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informative, yet a single perspective on a complicated topic. made good use of specific examples which helped make it feel much more relevant.
This books raises interesting points that really should be part of any discussion about globalization, but it is ultimately a biased book.
This anti-globalization bias can be seen all over the book, but becomes quite apparent on chapter 7. In this chapter the author argues that well read econonists who know a lot about a lot of things (like the author) argue against globalization, while more dogmatic and pundit minded ones (called hedghogs throughout the chapter) are the only ones who argue for globalization. This argument is soon followed by the tale of how pro-trade economists only think the way they do because they were following the fashionable trend of supporting trade, but fails to acknowledge that anti-trade economists may suffer from the same bias in a world that is becoming more protectionist by the day. These are only the 2 most obvious case of the book biases.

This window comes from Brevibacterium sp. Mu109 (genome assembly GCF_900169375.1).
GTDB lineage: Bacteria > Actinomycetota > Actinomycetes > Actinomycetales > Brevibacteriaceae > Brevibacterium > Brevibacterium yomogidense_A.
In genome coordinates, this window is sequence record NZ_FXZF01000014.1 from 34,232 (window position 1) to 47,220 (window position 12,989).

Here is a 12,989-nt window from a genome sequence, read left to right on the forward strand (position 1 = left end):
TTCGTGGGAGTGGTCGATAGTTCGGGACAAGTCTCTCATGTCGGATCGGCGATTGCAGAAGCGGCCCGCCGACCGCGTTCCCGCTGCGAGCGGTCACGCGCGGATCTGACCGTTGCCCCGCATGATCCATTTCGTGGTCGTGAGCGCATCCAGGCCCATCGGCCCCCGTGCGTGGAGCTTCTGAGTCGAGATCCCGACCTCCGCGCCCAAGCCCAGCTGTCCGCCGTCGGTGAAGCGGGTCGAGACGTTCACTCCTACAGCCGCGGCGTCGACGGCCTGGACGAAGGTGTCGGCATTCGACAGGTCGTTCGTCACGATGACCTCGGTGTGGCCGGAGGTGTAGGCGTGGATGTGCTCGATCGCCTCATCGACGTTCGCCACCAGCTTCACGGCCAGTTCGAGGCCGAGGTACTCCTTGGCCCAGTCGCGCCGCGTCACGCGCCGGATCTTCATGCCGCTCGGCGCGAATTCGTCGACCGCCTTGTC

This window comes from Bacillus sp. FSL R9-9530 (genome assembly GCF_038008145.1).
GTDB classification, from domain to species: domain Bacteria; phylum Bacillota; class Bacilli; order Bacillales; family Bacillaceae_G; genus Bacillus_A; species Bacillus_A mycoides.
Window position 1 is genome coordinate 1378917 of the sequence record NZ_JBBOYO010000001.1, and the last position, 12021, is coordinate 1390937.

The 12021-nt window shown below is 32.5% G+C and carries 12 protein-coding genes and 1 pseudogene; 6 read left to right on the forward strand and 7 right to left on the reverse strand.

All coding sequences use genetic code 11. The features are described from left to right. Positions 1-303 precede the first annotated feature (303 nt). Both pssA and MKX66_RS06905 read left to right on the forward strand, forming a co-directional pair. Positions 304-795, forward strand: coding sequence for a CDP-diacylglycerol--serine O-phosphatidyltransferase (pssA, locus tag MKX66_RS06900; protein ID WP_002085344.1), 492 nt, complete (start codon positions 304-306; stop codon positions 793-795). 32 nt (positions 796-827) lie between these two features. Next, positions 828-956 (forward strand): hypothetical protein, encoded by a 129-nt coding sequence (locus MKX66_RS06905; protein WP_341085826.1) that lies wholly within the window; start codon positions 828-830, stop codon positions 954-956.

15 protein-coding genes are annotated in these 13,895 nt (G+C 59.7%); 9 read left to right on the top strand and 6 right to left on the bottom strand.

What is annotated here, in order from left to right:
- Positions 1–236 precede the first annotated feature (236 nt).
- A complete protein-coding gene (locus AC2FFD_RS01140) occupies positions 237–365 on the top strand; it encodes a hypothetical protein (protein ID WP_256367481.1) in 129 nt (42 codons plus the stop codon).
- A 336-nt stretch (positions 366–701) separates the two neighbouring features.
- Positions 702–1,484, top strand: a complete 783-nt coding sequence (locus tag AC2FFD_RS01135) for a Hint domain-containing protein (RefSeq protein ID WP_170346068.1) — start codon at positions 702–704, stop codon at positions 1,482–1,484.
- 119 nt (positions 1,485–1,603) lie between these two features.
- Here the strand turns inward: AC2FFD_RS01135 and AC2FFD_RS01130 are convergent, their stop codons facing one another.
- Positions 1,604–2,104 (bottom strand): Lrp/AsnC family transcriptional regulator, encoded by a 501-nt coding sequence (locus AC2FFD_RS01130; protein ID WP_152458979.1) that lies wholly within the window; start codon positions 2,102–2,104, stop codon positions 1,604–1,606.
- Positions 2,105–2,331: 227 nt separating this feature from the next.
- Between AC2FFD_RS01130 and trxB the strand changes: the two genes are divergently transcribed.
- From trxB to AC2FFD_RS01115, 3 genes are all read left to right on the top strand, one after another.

Again: it is a good book, but biased. Readers beware!